- Running backs Malik Roberson and Zamore Zigler. The duo averaged 5.2 yards per carry as backups to Deontae Cooper with questionable efficiency (only 35 percent of carries gained at least five yards) and excellent explosiveness. Both are former three-star recruits, as is incoming freshman Tyler Nevens.
- Receiver Rahshead Johnson. The former four-star was big early (two catches for 75 yards against Tulsa) and late (four for 72 against Air Force) and, at 5’11 and 169 pounds, appears to be a slot prototype.
- Young receivers Bailey Gaither, JaQuan Blackwell, Billy Humphreys, Antwaun Ayres, and maybe Jeremy Kelly. All are former three-stars, and aside from Kelly, all are sophomores or younger. Kelly was listed as a safety but now as a receiver.
- Six offensive linemen with 125 combined career starts. SJSU ranked in the 80s and 90s in basically every line stat last year, so this experience doesn’t come from an amazing line, but it’s experience.
A couple of explosive backs, an experienced line, and a deep receiving corps? For an offense that works quickly and distributes the ball to a lot of weapons, that’s a strong list of assets. There’s just one thing I didn’t mention: a quarterback.
That’s not to say there aren’t candidates. Sophomore Josh Love, redshirt freshman Montel Aaron, and true freshman Terrell Carter are all former three-stars, and another true freshman, Ryan Johnson, is a 6’4 prospect who nearly hit a three-star rating as well.
Love got a head start by backing up Kenny Potter last year, but he didn’t nail his audition. Filling in against Utah and Iowa State, he completed just 24 of 48 passes, averaging a decent 14.1 yards per completion but throwing five interceptions.
Granted, that was against power-conference competition. Perhaps Love would have done fine against lesser defenses. Still, he entered spring with plenty to prove.
Brennan has adopted “Spartan Speed” as a catchphrase; he wants SJSU’s philosophy to be tempo on both sides of the ball. That explains the Sowder hire. To bring aggression and pace to the defense, Brennan brought along a co-worker.
Former Oregon State defensive backs coach Derrick Odum takes over a defense that has some rebuilding in areas of weakness but boasts one of the stickier pass defenses in the Mountain West.
Odum occupies branches on the June Jones (SMU, 2008-14), Kyle Whittingham (Utah, 2005-07), and, yes, Briles (Houston 2003-04) trees, which suggests he knows how to install an aggressive mindset. But one has to wonder if he’s got the pieces to turn that into production against the run. SJSU could be strong up the middle but shaky on the edges.
The backbone — defensive tackles, middle linebacker, safeties — could be excellent. Or at least, it will be experienced. Every tackle returns, including juniors Owen Roberts and Bryson Bridges, who combined for 14 tackles for loss and six sacks last year. Throw in junior linebacker Frank Ginda (11.5 TFLs) and safeties Maurice McKnight and Trevon Bierria (combined: two TFLs, 13 passes defensed), and that’s a good spine.
Last year’s top four defensive ends are gone, however, which means redshirt freshman Cameron Alexander — the star of Caragher’s 2016 recruiting class — needs to produce immediately. If he doesn’t, I’m not sure who will.
Meanwhile, Ginda is the only of the top three linebackers returning. Senior William Ossai saw time on the first string last year, but there’s probably a reason why Brennan signed three JUCO linebackers. Of the trio — Jamal Scott, Brando Phillips, Justin Parcells — at least one will need to become a disruptive contributor early on.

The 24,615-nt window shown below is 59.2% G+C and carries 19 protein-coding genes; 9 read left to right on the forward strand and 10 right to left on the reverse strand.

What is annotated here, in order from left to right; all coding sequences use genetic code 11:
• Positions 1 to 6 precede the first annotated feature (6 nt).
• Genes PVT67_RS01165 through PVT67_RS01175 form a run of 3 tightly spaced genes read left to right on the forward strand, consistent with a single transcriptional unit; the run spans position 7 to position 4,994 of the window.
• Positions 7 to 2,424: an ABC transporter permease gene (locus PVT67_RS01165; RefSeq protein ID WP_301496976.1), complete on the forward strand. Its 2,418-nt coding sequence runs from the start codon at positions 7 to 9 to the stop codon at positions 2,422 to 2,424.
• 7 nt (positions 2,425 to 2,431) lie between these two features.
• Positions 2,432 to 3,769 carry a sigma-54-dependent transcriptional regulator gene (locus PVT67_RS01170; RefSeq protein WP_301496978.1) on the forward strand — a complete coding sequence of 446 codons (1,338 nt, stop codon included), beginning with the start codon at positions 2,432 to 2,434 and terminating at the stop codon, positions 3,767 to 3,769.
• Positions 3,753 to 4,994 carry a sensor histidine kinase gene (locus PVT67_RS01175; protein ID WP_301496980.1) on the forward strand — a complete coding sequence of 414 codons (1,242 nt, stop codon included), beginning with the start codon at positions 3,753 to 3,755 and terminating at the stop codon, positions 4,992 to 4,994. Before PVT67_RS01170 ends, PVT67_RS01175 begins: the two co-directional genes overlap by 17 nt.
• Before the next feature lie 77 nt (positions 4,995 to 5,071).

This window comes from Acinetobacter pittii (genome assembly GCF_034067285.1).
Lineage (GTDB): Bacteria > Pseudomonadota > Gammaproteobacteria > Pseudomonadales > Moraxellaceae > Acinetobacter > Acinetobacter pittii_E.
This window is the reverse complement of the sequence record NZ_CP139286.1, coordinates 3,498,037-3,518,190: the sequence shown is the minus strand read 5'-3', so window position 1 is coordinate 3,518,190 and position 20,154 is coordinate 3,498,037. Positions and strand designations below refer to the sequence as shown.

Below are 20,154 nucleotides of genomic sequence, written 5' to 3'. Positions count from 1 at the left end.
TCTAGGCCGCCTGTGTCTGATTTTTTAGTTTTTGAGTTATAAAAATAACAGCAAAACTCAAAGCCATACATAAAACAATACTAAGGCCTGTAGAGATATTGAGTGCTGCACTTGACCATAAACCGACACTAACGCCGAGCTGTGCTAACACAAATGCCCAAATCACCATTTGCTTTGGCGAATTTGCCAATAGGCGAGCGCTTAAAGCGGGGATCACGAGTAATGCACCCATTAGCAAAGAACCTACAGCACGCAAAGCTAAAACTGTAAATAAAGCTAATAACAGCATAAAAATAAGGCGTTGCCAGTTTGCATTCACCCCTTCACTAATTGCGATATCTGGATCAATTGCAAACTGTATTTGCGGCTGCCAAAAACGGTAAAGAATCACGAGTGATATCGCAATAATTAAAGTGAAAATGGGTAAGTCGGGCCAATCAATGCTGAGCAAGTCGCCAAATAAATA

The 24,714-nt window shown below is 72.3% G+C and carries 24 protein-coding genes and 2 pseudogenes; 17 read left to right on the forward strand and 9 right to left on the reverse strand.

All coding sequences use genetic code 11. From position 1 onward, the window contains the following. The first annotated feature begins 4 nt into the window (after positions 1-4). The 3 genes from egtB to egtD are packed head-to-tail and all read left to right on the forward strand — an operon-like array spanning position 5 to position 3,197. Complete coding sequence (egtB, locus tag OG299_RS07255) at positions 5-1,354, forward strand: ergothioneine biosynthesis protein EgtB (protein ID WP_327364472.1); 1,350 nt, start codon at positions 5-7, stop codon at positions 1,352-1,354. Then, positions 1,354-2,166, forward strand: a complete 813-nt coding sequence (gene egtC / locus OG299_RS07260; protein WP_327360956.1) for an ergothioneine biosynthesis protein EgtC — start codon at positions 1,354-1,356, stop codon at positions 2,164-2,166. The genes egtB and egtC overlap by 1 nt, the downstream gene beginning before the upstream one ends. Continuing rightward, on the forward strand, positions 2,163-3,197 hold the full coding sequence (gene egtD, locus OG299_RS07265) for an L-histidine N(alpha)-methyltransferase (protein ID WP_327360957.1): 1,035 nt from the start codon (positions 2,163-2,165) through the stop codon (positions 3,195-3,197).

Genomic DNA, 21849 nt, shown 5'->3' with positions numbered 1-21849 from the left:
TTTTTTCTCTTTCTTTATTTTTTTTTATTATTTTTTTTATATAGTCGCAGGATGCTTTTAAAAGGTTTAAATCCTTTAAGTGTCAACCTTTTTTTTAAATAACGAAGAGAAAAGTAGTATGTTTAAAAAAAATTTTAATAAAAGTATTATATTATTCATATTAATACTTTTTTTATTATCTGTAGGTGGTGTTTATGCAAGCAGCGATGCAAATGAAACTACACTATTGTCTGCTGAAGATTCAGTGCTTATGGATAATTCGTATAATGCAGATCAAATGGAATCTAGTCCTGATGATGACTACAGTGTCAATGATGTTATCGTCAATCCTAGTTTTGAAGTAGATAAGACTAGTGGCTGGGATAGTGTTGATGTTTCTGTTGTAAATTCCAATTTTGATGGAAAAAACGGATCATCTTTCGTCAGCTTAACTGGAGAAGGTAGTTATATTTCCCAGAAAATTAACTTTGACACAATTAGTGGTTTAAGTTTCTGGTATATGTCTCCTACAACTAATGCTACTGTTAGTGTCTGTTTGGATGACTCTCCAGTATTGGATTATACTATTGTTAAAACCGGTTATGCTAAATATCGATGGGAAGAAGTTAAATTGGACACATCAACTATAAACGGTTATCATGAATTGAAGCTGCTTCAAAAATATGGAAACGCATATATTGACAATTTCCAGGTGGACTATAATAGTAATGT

The Mountain West is loaded with run-happy teams, so the fact that the Spartans had a glitchy run defense and a good pass rush didn’t pay off. Now the pass rush has major question marks.
Maybe the secondary can pick up the slack. McKnight, Bierria, Ethan Aguayo, and Chad Miller are seasoned, exciting safeties, and senior corners Andre Chachere and Jermaine Kelly made quite a few plays to offset the plays they allowed last year. Because they had to play an extra role in run support, they got burned quite a bit on first down (passer rating: 171.9), but they were lights-out on third (103.2). They will be asked to do more with the rebuilt pass rush, but they might pull it off. If opponents ever have to pass.
Caragher left Brennan with a pretty solid special teams unit. Bryce Crawford is automatic inside of 40 yards, and Michael Carrizosa has a strong leg for both punting (44.3 average) and kickoffs (69 percent touchback rate). The return game wasn’t consistent, but in terms of both field position and finishing drives, SJSU should be able to do damage.
2017 Schedule & Projection Factors
|Date||Opponent||Proj. S&P+ Rk||Proj. Margin||Win Probability|
|4-Nov||San Diego State||52||-12.3||24%|
|18-Nov||at Colorado State||43||-18.5||14%|
|Projected S&P+ Rk||105|
|Proj. Off. / Def. Rk||105 / 99|
|Five-Year S&P+ Rk||-11.6 (112)|
|2- and 5-Year Recruiting Rk||100 / 88|
|2016 TO Margin / Adj. TO Margin*||-1 / -5.5|
|2016 TO Luck/Game||+1.9|
|Returning Production (Off. / Def.)||63% (51%, 76%)|
|2016 Second-order wins (difference)||3.4 (0.6)|
Last year, I said SJSU was a couple of ifs away from a pretty big season. It was probably more like a few ifs, but the schedule appeared conducive to success.
This year, not so much. S&P+ projects the Spartans 105th, which could earn you a few wins in the MWC. But a brutal non-conference slate features trips to Texas, Utah, and BYU and a visit from USF, and S&P+ says SJSU has no better than a 25 percent chance in any of those games. The same goes for conference games against SDSU and Colorado State.
The schedule also features six relative tossups with win probability between 35 and 60 percent, but the Spartans might have to win all of them to reach bowl eligibility. Even if Brennan turns out to be SJSU’s Fleck, that’s probably not going to happen.
San Jose State is building for 2018, then. The Spartans will have rebuilding at cornerback and on the offensive line next year, but an abundance of sophomore and junior starters should make next year’s squad pretty dangerous.